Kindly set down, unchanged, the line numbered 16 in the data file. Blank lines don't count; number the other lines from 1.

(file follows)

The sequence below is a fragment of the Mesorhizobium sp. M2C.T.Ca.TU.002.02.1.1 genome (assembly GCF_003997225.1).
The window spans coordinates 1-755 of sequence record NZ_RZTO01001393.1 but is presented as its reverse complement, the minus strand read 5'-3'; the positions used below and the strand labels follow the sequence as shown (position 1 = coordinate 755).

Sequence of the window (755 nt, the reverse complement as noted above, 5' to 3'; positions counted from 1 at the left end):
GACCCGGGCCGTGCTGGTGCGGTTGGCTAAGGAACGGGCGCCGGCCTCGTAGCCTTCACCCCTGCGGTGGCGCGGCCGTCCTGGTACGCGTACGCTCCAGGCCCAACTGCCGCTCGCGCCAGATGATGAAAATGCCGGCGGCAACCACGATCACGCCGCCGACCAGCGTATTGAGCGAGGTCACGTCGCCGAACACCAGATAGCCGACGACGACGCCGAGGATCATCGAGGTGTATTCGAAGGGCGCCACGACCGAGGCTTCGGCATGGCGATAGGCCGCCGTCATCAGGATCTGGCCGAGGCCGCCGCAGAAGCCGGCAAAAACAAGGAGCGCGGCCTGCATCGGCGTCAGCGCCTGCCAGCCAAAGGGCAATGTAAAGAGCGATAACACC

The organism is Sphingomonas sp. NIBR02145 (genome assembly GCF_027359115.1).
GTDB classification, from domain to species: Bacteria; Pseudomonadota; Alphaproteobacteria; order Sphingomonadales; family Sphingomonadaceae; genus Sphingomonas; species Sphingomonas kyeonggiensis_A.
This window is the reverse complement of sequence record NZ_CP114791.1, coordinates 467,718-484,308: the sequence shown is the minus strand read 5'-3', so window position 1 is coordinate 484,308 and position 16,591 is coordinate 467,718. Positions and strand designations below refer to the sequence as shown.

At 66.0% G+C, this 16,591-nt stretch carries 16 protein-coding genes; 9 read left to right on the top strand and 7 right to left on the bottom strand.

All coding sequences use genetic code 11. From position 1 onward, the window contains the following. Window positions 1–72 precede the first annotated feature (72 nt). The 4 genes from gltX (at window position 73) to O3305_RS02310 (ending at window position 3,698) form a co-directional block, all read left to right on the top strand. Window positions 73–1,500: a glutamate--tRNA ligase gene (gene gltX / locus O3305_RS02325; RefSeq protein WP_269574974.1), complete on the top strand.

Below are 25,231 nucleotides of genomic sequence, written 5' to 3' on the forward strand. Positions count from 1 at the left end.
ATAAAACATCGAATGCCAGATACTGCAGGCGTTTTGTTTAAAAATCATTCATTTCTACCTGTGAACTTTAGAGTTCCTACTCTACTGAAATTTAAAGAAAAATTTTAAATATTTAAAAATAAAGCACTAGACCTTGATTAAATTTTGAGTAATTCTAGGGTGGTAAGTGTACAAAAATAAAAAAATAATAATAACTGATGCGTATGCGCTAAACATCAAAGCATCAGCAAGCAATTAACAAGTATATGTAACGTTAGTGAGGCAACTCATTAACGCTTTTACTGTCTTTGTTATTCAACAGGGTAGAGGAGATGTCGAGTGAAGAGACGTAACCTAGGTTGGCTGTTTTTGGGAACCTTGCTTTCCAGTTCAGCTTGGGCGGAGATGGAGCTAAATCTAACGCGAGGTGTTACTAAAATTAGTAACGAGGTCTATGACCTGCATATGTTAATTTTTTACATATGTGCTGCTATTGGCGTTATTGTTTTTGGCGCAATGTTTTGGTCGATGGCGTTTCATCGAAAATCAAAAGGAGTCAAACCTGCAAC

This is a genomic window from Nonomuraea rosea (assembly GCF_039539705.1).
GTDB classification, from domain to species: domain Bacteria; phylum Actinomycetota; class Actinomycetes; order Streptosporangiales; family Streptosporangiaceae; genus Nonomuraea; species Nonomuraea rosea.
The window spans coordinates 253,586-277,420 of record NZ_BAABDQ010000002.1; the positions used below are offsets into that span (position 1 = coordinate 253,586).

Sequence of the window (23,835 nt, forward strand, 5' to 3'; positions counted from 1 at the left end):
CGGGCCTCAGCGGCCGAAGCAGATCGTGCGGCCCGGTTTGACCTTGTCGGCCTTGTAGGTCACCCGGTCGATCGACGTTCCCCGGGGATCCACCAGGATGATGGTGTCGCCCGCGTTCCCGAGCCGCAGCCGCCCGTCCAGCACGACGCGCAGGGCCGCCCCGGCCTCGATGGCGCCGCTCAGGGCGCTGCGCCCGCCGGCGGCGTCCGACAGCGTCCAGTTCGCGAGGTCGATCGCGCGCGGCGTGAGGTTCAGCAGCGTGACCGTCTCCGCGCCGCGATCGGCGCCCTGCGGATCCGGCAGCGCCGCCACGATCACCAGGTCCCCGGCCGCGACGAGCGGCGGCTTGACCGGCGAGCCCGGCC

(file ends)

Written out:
CGGGCCTCAGCGGCCGAAGCAGATCGTGCGGCCCGGTTTGACCTTGTCGGCCTTGTAGGTCACCCGGTCGATCGACGTTCCCCGGGGATCCACCAGGATGATGGTGTCGCCCGCGTTCCCGAGCCGCAGCCGCCCGTCCAGCACGACGCGCAGGGCCGCCCCGGCCTCGATGGCGCCGCTCAGGGCGCTGCGCCCGCCGGCGGCGTCCGACAGCGTCCAGTTCGCGAGGTCGATCGCGCGCGGCGTGAGGTTCAGCAGCGTGACCGTCTCCGCGCCGCGATCGGCGCCCTGCGGATCCGGCAGCGCCGCCACGATCACCAGGTCCCCGGCCGCGACGAGCGGCGGCTTGACCGGCGAGCCCGGCC